Greg wrote:
Four eggs into the pot, three cracked within 10 seconds. Anyone have an alternative method?

I'm retesting the cooking method with a couple different pots as we speak. I'll probably update the recipe with a non-boiling recipe once I'm done with my tests. Stay tuned.
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Michael Chu



Joined: 10 May 2005
Posts: 1622
Location: Austin, TX (USA)

PostPosted: Fri Aug 22, 2008 7:41 am    Post subject: Reply with quote

I finished running another set of soft boiled egg tests and updated the article to use the boil water and remove from heat method which should result in fewer cracked egg shells. The recipe produces a soft boiled egg that is peelable and has solid whites with a viscous and flowing yolk. I'll be posting an article soon with the various stages of soft boiled eggs for those who want looser whites or a more solid yolk.
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Dilbert



Joined: 19 Oct 2007
Posts: 1007
Location: central PA

PostPosted: Fri Aug 22, 2008 12:23 pm    Post subject: Reply with quote

a very old trick to minimize cracking is to pierce the big end of the egg. that lets the air sack expand and minimizes internal pressure.

there are purpose made "egg piercers" - I have used an ice pick in a pinch.
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jmcharry



Joined: 27 Jul 2008
Posts: 3
Location: Wilmington, NC

PostPosted: Fri Aug 22, 2008 2:16 pm    Post subject: Another Method Reply with quote

I use a hot pot for this. I put the egg in with the water tepid, and usually let it sit for a while to warm up a bit. Then I plug in the pot and let it come up to just starting to boil, unplug and cover it, and let it sit for four minutes. I quench the egg under cold tap water and shell immediately. Since I generally scoop out the egg into a bowl, continued cooking of the yolk is not an issue.
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chrr
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PostPosted: Fri Aug 22, 2008 3:59 pm    Post subject: Eggs cracking in boiling water Reply with quote

I use a needle and make a small hole in the big end. The eggs never ctack.
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nzpierre
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PostPosted: Sat Aug 23, 2008 1:20 am    Post subject: Boiled Eggs Reply with quote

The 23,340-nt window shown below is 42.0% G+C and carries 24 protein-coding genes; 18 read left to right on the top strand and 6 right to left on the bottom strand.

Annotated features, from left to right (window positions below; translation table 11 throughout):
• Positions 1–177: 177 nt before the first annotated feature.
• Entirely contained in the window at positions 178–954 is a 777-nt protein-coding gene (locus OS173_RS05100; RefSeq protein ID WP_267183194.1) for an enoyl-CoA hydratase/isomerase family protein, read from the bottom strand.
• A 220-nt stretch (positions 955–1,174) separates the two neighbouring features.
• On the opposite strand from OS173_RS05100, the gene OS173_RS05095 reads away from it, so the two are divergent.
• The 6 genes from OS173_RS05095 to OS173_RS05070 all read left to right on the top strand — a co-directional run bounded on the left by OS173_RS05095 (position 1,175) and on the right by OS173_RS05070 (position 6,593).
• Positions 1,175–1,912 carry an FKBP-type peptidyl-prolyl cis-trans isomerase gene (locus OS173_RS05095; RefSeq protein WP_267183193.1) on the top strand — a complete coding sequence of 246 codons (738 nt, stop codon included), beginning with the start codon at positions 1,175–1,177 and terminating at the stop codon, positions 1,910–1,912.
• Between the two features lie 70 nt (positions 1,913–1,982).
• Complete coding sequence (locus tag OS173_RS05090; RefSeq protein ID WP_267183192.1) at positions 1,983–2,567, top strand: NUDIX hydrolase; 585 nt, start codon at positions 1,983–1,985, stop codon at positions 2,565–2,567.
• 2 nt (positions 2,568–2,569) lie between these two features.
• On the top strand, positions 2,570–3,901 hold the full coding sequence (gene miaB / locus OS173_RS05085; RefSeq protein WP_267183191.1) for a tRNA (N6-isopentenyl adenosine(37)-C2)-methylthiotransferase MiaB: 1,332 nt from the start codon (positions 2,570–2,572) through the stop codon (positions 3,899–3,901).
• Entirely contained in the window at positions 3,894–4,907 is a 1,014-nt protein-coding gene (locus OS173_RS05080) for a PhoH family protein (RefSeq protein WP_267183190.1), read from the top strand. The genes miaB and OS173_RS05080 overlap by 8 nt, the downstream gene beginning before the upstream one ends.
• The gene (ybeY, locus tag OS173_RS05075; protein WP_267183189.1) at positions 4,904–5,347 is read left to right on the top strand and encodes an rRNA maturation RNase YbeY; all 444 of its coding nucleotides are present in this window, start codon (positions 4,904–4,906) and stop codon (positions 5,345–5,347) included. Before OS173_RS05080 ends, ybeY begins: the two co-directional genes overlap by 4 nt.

Gday from a fellow Engineer in NZ. Just made the boiled eggs and my wife declared them the best she had ever had. The idea of peeling them is amazing - great stuff!

Regards,

Pierre
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PostPosted: Sat Aug 23, 2008 11:41 am    Post subject: Reply with quote

My own technique is rather different. Instead of throwing the eggs in boiling water, with the risk of cracking them due to the temperature shock, I put them in cold tap water which I then bring to the boil. It takes some experimentation to figure out how long you then need to put them on the fire, but it works and it works quite reliably. For soft yolks, in my case (at sea level, ymmv) 8 minutes does it. For semi-soft yolks, 10 minutes is what you want.c
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kayenne
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PostPosted: Sat Aug 23, 2008 5:14 pm    Post subject: Reply with quote

i agree with an above comment. if cooking just 2-3 eggs, i don't really bother covering the eggs completely with water. Mine usually goes up to only half or a little over half the eggs. bring water to a boil, turn off heat, put in eggs and cover. i usually take out mine after 6 minutes, if the eggs came from the fridge. i love them a little runnier. 10 minutes to hard-cook it.

Greg,
if your concern about cracked eggs are on the whites running out, i would suggest adding a tablespoon of white vinegar in the boiling water. that should keep the whites in.

or if it's the cracks that bother you, i usually wait about 30 seconds to 1 minute before i put in cold eggs. that had so far kept mine from cracking, and still cooks the eggs to my satisfaction. by the way, i take the eggs out of the fridge before i even start filling the pot with water to boil.